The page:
Hard, cold and uninteresting. Is this what comes to mind when I say the word, "rock"? Not many of us are petrologists. I am not. The fact that I am not a scientist does not take away from my study of rocks, even if my studies are for my personal knowledge and serve no purpose other that to please myself. My studies are not so much, academic, as they are emotional. Emotional? Yes, admittedly, I have formed an emotional attachment to rocks.
I do not see a flower bed in my country gardens without rocks. The rocks ‘ground' the flowers. They give the feel of durability to a bed filled with fleeting blooms. Stone and plants compliment each other, as is the case with statues placed in gardens. The hard, cold stone is warmed and softened by the graceful blooms and gay foliage of the plants around the base of the statue.
There are many types of rock. Limestone, Sandstone, Soapstone, Travertine, Marble, Slate, and Granite. That is the short list. My favorite rock is formed on the Cumberland Plateau in the state of Tennessee. It is called Crab Orchard stone, although, it can be found all over the plateau, not just in Crab Orchard. Read more about the history of Crab Orchard stone here.
We have used stone for centuries. The pyramids were built using large stones. Castles, walls, fences, fountains, pathways, bridges and many other structures have been made from stone. Stone statues in cemeteries stand watch like sentries over those who have gone before.
Sculptors find beauty in stone that no one else can see. I have felt a great deal of envy when I see their creations. The ability to chip away at a huge stone and find the masterpiece hidden inside is a talent given only a few in history. Just a few that come to mind are; Hiram Powers, Giovanni Bernini, and Michelangelo Buonarroti.
Top photo's courtesy
The two photo's taken in the
gardens, show how plants
soften the look and feel
of the stone.
|Garden Statue |
Many castles, built with stone centuries ago, are still standing.
Castle and bridge photo courtesy
Nunney Castle, Somersetshire
Back to the hard, cold, uninteresting rock. As children, we stepped on them and had invisible bruises, we skipped them across the pond and stacked them up to use in our sling-shots. As adults, many cursed them in the fields that had to be planted for food and profit.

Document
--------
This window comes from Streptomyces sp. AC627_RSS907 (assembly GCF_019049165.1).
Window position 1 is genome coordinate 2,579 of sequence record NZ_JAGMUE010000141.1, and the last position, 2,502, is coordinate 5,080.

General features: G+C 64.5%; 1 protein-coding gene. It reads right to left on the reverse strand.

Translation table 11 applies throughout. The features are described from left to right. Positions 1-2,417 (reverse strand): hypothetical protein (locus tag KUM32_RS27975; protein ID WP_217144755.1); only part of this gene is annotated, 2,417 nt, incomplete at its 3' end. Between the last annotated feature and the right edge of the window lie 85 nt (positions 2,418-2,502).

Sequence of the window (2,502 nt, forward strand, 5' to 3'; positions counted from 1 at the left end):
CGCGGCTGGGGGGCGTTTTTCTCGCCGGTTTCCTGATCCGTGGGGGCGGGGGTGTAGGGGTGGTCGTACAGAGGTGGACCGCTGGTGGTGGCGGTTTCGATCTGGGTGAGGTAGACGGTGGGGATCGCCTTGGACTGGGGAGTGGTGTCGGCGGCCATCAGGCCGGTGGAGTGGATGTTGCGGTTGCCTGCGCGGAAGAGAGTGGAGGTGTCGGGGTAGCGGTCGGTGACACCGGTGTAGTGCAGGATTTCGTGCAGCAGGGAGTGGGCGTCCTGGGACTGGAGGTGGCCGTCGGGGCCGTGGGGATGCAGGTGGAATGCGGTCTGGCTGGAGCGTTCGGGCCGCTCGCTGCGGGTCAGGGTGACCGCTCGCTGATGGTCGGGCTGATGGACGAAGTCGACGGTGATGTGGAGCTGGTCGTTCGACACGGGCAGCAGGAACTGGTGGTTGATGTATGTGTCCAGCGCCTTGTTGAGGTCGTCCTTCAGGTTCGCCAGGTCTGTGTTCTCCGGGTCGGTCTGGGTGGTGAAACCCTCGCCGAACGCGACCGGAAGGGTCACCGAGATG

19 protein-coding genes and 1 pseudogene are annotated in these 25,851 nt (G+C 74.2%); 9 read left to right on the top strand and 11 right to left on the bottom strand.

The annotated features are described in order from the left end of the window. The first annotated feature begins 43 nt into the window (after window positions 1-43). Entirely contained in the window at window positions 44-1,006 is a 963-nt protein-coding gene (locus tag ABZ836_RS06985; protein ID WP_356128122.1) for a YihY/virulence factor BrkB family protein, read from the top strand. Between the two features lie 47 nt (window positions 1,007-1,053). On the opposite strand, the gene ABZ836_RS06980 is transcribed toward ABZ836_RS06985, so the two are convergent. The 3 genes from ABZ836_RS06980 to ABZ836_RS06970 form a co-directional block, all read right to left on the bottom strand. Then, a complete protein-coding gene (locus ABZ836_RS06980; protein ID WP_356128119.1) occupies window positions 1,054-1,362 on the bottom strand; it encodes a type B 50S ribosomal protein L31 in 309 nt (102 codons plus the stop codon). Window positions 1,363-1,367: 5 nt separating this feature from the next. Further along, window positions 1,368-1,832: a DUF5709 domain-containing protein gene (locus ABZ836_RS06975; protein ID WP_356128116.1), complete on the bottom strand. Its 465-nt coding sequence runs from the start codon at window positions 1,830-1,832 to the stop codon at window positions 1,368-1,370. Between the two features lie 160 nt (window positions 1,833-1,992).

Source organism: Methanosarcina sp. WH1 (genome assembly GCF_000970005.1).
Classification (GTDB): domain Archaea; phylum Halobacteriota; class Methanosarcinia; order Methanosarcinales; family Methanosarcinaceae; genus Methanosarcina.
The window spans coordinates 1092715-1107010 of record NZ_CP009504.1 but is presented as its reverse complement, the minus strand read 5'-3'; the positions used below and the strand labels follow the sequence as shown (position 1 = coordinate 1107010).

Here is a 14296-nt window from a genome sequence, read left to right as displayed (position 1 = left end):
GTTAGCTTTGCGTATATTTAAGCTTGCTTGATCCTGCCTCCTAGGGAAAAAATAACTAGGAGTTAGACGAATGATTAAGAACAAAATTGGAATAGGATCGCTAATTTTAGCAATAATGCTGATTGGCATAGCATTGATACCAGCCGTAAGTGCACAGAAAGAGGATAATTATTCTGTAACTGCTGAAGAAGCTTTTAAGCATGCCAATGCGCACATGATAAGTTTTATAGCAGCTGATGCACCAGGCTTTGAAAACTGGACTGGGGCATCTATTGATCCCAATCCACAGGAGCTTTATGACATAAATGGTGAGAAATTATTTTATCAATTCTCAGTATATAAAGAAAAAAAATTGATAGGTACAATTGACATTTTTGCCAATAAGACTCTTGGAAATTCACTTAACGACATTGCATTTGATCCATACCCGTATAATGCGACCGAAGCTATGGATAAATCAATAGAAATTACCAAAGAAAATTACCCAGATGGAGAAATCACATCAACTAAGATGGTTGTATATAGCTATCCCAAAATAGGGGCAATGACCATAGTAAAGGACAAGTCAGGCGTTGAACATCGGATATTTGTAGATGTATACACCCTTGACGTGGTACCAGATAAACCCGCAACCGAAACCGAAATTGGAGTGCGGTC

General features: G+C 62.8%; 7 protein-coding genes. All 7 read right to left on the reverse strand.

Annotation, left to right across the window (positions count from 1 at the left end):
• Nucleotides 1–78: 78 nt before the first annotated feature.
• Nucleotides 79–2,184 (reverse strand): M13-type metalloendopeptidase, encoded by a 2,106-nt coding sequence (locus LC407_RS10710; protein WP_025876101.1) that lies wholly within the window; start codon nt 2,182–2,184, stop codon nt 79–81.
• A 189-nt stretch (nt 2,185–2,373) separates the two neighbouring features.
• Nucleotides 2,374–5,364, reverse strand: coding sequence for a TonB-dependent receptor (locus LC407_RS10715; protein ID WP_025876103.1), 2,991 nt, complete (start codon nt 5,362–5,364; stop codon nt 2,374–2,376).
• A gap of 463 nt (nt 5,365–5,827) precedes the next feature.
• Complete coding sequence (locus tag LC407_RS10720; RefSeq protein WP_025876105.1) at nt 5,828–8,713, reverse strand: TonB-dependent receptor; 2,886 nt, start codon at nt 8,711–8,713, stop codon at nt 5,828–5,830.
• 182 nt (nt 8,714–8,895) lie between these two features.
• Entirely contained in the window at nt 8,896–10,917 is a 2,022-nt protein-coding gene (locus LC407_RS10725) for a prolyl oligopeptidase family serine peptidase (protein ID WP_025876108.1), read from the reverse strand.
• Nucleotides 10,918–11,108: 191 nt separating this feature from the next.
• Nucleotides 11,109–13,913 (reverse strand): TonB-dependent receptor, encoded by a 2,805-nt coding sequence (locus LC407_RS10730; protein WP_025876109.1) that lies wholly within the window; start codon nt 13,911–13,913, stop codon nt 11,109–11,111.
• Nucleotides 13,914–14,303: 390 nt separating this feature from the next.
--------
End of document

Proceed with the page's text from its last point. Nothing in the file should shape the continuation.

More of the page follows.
Children and adults alike, while sitting on a rock, have dropped their tired feet into the cool waters of streams all over the world.
Water & Rock
Water rolling over rocks softens their appearance.
Tennessee mountain stream photograph courtesy of, 'click' at MorgueFiles
I had not given much thought to rocks until I moved back to Florida. In the area I moved to, there were no rocks. No rocks? None that I could find, none on the roadsides, none in the pastures, none in any trench or hole I dug in my yard. None. I found myself wondering what I would use to border the walkways and flowerbeds. How would I build a wall to section off garden rooms? I was perplexed. I could not buy rocks that are shipped in on trucks from out of state. The prices are exorbitant. I also could not make several trips north to collect enough rocks for all the projects I had lined up.
Just one of my TN rocks.
Each time I went on a road trip to visit family and friends, I brought home a rock or two. I picked them up along the roadsides, at gas stations when I filled up the tank and on friends' property while visiting. The call went out and every time I have a visitor from out of state, they bring a rock. Not a bottle of wine to have with dinner or pie for desert, but a rock. It can be large or small. One, or a few. Whatever they can fit in their vehicle, comes to my place. I am always grateful and promptly place them at the pond, along a pathway or around a flowerbed.
I now have rocks in my formally rock-less yard from TN, AL, GA, TX, OK, NM, AR, KY, NC and MO. Sometimes I sit in the shade of an oak tree beside the pond and admire my rocks. They have been as hard for me to acquire as they were for the old time farmers to clear from their fields. We each had our battle, they to be rid of them and me to collect them.
If memory serves,
I believe rock borders add substance to the area they are placed in. They bring a certain quiet strength. If they are meant to contain plants, the plants lend themselves to soften the hard edges of the stone. Together, they are perfect. Complete opposites, I would like to think in a world on the edge of the rim of reality, the two would be ‘friends'.
I think too, if my Florida flowers could speak, would they ask, "Rock, where did you come from?" and would the rocks speak back and tell their tales of travel across the country to this little spot in the sand-hills of Florida.
My ‘collection' is far from complete, I need several tons of rock to accomplish all I desire to do here. One rock at a time, brought by one friend at a time, I will get there. Now, if you happen to find yourself passing through, toss a rock my way and I am sure the flowers will whisper, "Thank you."
|Rocks from TN, AR, MO and AL|
|Rocks from various states surround an oaktree/flowerbed filled with tropical flowers.|
For more information on rocks, visit: http://davesgarden.com/community/forums/f/crag/all/
Thumbnail photograph courtesy of KevinRosseel at MorgueFile.
All photographs not cited above are my own.